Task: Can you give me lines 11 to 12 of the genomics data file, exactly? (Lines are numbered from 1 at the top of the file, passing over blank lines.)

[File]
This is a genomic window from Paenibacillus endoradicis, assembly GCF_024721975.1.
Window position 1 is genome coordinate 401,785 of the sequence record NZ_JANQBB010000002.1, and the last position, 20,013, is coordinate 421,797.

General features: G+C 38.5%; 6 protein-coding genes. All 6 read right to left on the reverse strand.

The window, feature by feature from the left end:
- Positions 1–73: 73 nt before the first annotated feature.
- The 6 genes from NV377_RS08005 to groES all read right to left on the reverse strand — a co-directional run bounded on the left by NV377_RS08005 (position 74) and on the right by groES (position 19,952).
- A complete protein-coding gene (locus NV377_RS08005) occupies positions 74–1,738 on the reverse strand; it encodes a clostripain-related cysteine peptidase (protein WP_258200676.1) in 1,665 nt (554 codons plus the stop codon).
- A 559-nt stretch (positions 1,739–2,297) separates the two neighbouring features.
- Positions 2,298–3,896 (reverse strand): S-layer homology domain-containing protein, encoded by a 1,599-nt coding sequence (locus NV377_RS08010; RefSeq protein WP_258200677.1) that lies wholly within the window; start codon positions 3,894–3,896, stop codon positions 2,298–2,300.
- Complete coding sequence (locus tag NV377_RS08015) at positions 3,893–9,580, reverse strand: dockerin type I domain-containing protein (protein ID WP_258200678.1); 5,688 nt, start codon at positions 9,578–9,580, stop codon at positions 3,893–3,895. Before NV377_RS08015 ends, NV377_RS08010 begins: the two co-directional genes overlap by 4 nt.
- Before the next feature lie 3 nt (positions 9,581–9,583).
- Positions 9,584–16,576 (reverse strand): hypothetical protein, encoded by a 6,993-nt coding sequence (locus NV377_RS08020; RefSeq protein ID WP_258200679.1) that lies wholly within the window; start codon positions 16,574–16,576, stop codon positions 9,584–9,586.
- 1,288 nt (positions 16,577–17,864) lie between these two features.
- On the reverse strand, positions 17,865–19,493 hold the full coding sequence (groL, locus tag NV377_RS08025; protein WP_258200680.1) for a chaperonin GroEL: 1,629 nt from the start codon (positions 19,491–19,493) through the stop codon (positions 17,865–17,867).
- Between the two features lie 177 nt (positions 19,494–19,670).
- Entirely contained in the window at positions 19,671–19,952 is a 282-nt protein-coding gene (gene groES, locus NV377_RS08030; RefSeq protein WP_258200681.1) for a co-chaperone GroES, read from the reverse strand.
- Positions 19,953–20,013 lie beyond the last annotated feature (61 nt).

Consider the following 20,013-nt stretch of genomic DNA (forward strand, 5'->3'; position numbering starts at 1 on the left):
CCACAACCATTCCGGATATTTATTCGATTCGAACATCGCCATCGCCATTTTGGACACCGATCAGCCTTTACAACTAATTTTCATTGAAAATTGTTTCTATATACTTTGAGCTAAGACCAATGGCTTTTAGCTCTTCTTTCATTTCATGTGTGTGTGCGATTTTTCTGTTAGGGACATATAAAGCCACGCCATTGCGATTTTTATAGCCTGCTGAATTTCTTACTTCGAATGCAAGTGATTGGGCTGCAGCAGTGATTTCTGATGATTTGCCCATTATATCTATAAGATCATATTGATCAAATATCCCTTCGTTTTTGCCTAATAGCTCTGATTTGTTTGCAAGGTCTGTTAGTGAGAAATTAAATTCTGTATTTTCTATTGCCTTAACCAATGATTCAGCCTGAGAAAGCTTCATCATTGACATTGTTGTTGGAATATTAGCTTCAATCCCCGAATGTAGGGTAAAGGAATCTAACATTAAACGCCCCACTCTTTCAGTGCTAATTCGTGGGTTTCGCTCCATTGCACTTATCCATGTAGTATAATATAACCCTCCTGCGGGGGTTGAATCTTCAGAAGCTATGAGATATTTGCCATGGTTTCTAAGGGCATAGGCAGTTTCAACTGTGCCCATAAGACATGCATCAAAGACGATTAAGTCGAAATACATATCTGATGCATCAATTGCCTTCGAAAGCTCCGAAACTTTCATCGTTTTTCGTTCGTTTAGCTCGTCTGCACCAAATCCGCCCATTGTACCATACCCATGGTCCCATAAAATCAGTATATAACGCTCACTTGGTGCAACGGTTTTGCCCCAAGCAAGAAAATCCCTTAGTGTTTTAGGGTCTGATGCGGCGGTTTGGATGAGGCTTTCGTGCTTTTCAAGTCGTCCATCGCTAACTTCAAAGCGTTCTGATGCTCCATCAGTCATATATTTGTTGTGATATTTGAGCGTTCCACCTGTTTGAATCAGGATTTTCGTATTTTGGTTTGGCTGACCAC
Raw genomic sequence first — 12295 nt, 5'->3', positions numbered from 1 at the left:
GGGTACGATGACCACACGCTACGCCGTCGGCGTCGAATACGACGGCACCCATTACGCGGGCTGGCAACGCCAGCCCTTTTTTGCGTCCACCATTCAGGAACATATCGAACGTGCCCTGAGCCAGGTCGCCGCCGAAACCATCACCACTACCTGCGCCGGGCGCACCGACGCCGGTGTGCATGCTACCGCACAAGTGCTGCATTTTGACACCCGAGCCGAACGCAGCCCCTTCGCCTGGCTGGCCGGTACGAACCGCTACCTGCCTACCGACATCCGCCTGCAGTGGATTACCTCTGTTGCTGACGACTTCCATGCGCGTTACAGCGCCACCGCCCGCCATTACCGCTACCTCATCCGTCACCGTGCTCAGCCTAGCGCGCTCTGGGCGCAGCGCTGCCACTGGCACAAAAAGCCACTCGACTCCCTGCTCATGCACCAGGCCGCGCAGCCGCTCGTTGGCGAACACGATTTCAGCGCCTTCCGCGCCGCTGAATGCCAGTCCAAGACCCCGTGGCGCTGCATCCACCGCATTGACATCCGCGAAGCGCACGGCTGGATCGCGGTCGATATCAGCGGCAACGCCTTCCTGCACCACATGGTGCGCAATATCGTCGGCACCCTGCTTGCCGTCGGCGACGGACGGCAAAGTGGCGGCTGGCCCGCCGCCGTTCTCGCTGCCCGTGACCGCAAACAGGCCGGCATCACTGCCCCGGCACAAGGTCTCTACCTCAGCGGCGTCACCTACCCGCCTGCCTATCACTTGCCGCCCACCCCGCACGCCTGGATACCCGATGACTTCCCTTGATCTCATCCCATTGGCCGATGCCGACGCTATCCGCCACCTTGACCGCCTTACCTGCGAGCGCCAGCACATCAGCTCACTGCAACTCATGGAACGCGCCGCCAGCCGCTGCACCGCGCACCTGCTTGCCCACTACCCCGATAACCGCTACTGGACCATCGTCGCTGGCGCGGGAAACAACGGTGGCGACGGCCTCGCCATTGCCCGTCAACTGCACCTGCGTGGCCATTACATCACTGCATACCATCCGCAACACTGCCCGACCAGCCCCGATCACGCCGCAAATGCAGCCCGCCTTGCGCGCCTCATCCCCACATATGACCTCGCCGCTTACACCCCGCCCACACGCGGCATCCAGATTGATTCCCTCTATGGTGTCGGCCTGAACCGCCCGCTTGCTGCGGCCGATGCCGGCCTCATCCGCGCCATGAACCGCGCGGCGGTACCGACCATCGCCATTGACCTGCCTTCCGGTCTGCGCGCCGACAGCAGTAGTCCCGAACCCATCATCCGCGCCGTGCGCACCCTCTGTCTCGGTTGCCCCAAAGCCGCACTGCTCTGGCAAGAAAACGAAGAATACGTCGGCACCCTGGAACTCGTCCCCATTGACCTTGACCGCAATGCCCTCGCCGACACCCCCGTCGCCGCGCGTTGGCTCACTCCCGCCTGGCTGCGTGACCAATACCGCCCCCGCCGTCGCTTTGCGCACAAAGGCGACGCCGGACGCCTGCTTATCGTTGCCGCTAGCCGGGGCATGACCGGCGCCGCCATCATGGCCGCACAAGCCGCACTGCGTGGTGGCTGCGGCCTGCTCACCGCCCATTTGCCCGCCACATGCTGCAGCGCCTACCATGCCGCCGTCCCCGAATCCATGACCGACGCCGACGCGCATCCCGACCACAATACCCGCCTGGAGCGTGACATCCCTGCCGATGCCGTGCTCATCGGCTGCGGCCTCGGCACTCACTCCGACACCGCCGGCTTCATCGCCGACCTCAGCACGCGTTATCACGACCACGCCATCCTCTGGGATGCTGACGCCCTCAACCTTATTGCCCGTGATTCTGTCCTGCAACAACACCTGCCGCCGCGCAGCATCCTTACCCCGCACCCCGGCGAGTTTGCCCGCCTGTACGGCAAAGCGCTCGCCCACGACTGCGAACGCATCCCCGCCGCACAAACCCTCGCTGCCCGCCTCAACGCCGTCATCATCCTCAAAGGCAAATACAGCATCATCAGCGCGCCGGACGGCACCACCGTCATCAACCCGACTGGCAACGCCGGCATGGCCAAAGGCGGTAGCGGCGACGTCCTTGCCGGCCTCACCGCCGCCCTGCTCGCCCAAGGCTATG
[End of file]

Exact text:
- Before the next feature lie 3 nt (positions 9,581–9,583).
- Positions 9,584–16,576 (reverse strand): hypothetical protein, encoded by a 6,993-nt coding sequence (locus NV377_RS08020; RefSeq protein ID WP_258200679.1) that lies wholly within the window; start codon positions 16,574–16,576, stop codon positions 9,584–9,586.